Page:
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bperegrine
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PostPosted: Mon Dec 25, 2017 9:32 am    Post subject: Making a custom gentoo livecd Reply with quote

I was wondering what the essential packages (ebuilds) are for a stripped-down (lightweight) gentoo livecd ?
My intent would be to make a gentoo livecd that fits on a standard cd (not DVD !). Also, it should be stripped to its essentials, but still be practical for use by everyday users. A generic x86 version and a generic x86_64 version would need to be made (by generic I mean it should run on any x86 architecture, so the x86 version for example should need to be able to run on intel pentium 2, 3, 4, D, M as well as AMD Athlon, Zen, Ryzen, ...). I heard making such a small livecd should be possible (uncompressed a size of 1,2 gb is possible, and when this is compressed, as always the case on a livecd, it should be possible to have the size reduced to say 500 mb or so).

I made a list of packages (ebuilds) that definitely need to be in the livecd, see
https://github.com/ecocomputing/TAZ/blob/master/gentoo_ebuilds_and_tbz2s/Catalyst_specfile.txt

Can you guys tell me what packages are still missing and which I need for a fully functional gentoo distro ?

Once I have a list of all the needed ebuilds, I would need to download all the ebuilds, upload them to github, and then make binaries from them (tbz2's), using my cflags text. These would be uploaded to github again, and then the livecd would be made using the tbz2's and the image of the livecd would be uploaded again to github.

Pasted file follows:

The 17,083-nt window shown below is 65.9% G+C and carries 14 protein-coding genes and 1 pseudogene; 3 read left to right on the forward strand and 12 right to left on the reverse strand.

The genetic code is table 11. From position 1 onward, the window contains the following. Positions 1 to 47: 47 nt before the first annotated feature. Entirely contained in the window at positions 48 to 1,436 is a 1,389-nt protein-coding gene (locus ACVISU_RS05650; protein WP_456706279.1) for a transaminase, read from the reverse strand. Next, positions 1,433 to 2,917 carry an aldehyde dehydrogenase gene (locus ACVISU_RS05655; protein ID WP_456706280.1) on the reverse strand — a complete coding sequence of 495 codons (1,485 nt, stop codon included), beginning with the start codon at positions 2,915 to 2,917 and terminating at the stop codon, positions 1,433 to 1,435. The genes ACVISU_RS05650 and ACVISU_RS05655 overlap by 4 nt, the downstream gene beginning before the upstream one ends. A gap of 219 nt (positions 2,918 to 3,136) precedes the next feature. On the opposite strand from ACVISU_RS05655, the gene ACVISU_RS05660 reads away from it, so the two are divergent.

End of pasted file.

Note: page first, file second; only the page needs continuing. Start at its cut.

How do I best go about this ? I don't have gentoo running on my pc, nor have I ever used it in the past (I'm new to it).

PS: Note that one of the reasons why I want to use tbz2's is because that way, a sort of "many-in-one iso" livecd can be made. This allows to load only those programs that are needed for that computing session. See the 8 boot setups mentioned at the catalyst specfile link.
I assume this will be possible in gentoo ?


Last edited by bperegrine on Tue Dec 26, 2017 12:18 pm; edited 1 time in total
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NeddySeagoon
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PostPosted: Mon Dec 25, 2017 10:59 am    Post subject: Reply with quote

bperegrine,

Welcome to Gentoo

The gentoo solution to this is the catalyst tool.
Its scrpit driven and it used by all the autobuilds. LiveCD, LiveDVD and stages.

Code:
emerge catalyst


You can make an i686 version that will run almost anywhere.
How far back in time do you want to go?
i586, i486 ?
i386 is out as glibc dropped support at glibc-2.3

Optical media are going the way of the floppy, Why not a liveUSB stick?
Where will your writeable space be?
With root on read only media, you need an overlay filesystem to allow writing to root.
Think about updating /etc/resolv.conf and friends.

You appear to be missing a bootloader for the CD too. What you choose depends on how far back you go.